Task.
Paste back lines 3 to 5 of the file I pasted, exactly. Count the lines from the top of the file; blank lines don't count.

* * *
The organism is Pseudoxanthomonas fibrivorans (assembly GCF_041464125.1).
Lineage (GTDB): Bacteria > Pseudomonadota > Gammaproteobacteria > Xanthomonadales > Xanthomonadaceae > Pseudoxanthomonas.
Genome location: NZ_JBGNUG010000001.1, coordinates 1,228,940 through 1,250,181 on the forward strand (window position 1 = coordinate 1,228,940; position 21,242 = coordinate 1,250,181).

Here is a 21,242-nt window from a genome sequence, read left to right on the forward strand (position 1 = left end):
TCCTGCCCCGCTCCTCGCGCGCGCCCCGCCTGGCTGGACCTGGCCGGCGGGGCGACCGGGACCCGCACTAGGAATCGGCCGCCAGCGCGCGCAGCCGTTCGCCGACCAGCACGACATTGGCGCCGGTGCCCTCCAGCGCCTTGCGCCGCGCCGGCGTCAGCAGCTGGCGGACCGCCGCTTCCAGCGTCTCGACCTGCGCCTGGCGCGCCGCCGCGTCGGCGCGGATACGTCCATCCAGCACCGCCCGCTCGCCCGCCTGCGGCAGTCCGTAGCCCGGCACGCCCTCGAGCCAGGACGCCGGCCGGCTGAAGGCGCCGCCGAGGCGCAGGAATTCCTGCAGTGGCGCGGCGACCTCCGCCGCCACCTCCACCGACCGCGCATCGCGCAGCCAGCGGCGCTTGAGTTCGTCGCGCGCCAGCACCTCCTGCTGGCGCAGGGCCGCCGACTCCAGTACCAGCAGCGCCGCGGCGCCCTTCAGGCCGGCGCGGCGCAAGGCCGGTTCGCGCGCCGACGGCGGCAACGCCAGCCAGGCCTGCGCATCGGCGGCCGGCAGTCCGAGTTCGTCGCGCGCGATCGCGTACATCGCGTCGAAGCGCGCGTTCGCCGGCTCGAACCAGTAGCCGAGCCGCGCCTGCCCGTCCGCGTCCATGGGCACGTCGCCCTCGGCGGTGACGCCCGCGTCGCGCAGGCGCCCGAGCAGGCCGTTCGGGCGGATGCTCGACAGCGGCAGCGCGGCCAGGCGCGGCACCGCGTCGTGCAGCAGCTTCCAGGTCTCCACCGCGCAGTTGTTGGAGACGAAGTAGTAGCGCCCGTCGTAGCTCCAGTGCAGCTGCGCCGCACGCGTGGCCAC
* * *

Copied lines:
Genome location: NZ_JBGNUG010000001.1, coordinates 1,228,940 through 1,250,181 on the forward strand (window position 1 = coordinate 1,228,940; position 21,242 = coordinate 1,250,181).

Here is a 21,242-nt window from a genome sequence, read left to right on the forward strand (position 1 = left end):
TCCTGCCCCGCTCCTCGCGCGCGCCCCGCCTGGCTGGACCTGGCCGGCGGGGCGACCGGGACCCGCACTAGGAATCGGCCGCCAGCGCGCGCAGCCGTTCGCCGACCAGCACGACATTGGCGCCGGTGCCCTCCAGCGCCTTGCGCCGCGCCGGCGTCAGCAGCTGGCGGACCGCCGCTTCCAGCGTCTCGACCTGCGCCTGGCGCGCCGCCGCGTCGGCGCGGATACGTCCATCCAGCACCGCCCGCTCGCCCGCCTGCGGCAGTCCGTAGCCCGGCACGCCCTCGAGCCAGGACGCCGGCCGGCTGAAGGCGCCGCCGAGGCGCAGGAATTCCTGCAGTGGCGCGGCGACCTCCGCCGCCACCTCCACCGACCGCGCATCGCGCAGCCAGCGGCGCTTGAGTTCGTCGCGCGCCAGCACCTCCTGCTGGCGCAGGGCCGCCGACTCCAGTACCAGCAGCGCCGCGGCGCCCTTCAGGCCGGCGCGGCGCAAGGCCGGTTCGCGCGCCGACGGCGGCAACGCCAGCCAGGCCTGCGCATCGGCGGCCGGCAGTCCGAGTTCGTCGCGCGCGATCGCGTACATCGCGTCGAAGCGCGCGTTCGCCGGCTCGAACCAGTAGCCGAGCCGCGCCTGCCCGTCCGCGTCCATGGGCACGTCGCCCTCGGCGGTGACGCCCGCGTCGCGCAGGCGCCCGAGCAGGCCGTTCGGGCGGATGCTCGACAGCGGCAGCGCGGCCAGGCGCGGCACCGCGTCGTGCAGCAGCTTCCAGGTCTCCACCGCGCAGTTGTTGGAGACGAAGTAGTAGCGCCCGTCGTAGCTCCAGTGCAGCTGCGCCGCACGCGTGGCCAC